- The Washington Times - Sunday, April 3, 2005

NEW YORK (AP) — Wal-Mart Stores Inc. needs to spell out in its first press conference this week how it is dealing with issues that continue to dog it, from sex discrimination to wage and hour violations, image consultants say.

“They need to persuade people they are bigger than people’s attitudes toward them,” said Clarke Caywood, professor of public relations at Northwestern University in Evanston, Ill.

What’s important is for the world’s largest retailer to provide specifics about how it will execute better business practices, Mr. Caywood and other image professionals say.

Wal-Mart has a lot at stake. The Bentonville, Ark., company’s fast growth was fueled by its perception that it had the cheapest prices.

But now that formula is in jeopardy as critics charge that the retailer takes advantage of its employees and hampers competition.

It has had public legal problems, paying a fine to settle federal charges that underage workers operated dangerous machinery, and agreeing to pay $11 million to settle charges that its cleaning contractors used illegal immigrants.

It faces vocal opposition to some of its store openings. Such issues come as the discounter struggles with higher expenses and slower growth.

Despite Wal-Mart’s negative image, throngs of customers keep shopping at its stores, but that could change, image professionals say.

“Any retailer has to be cautious about consumers’ opinions of their business ethics and practices,” says Howard Rubenstein, president of Rubenstein Associates, a New York public-relations firm.

Wal-Mart’s image also matters for investors, who have seen Wal-Mart’s stock go nowhere the past two years as shares of rival Target Corp. have risen steadily.

“They should reveal what went wrong … and outline in layman’s language so that the public would understand this is a true apology,” Mr. Rubenstein says. If it doesn’t, “their business may prosper, but when you run into this buzz saw, you are courting trouble.”

Wal-Mart’s officials declined to be specific about what they will say to the approximately 50 journalists expected to gather at the conference.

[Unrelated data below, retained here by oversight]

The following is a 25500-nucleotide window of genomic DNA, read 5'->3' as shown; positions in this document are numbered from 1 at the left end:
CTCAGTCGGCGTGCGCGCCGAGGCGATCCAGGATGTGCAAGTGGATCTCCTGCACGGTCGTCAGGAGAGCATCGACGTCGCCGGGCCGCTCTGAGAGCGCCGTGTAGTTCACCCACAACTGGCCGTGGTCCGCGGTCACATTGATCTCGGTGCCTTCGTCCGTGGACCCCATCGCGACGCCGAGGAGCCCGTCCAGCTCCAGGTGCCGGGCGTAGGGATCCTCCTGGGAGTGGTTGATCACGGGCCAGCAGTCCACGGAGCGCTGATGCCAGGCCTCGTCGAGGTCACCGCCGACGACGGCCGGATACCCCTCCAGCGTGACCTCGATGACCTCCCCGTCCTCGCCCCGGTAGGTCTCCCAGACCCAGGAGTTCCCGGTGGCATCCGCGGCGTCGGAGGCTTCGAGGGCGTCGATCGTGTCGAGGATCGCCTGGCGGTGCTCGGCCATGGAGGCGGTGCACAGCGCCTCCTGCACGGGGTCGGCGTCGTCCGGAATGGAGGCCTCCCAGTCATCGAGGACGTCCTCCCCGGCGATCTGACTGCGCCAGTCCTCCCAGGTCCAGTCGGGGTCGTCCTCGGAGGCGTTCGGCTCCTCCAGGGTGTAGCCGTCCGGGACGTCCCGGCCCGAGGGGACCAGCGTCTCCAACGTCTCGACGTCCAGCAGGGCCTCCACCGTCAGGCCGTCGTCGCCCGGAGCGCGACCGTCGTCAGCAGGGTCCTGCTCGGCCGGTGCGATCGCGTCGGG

The goal, said Gus Whitcomb, a Wal-Mart spokesman, is to “try to help journalists understand our business, how we do business, and about us as people.” He added that he sees this as more of “an educational opportunity” than a newsmaker event.

Although plenty of public-relations professionals applaud the rare two-day event, they also see risks. Wal-Mart, faced with dozens of lawsuits, has to be careful what it says and what it promises because it might not be able to deliver.

“This is clearly by Wal-Mart’s own admission a damage-control tour,” said Christy Setzer, a spokeswoman at the AFL-CIO labor federation, whose United Food and Commercial Workers International Union is trying to organize workers at some Wal-Mart stores.

“They are aware of a growing chorus of community leaders, environmentalists and religious leaders who are saying that Wal-Mart’s values are not our values. And they need to respond to this. It is telling that they would rather spend millions of dollars on PR efforts than to change their business practices.”

Wal-Mart clearly has ramped up a public-relations campaign. In January, the company bought full-page ads in more than 100 newspapers across the nation to spotlight its message that it provides opportunity for advancement and that its stores provide mainly full-time jobs that come with a broad benefits package.

Over the past year, it has hired big-name public-relations companies, including Hill & Knowlton Inc., to bolster its public-relations efforts.

In June, at its annual shareholders meeting, Wal-Mart announced it was changing its policies on pay, promotions and diversity.

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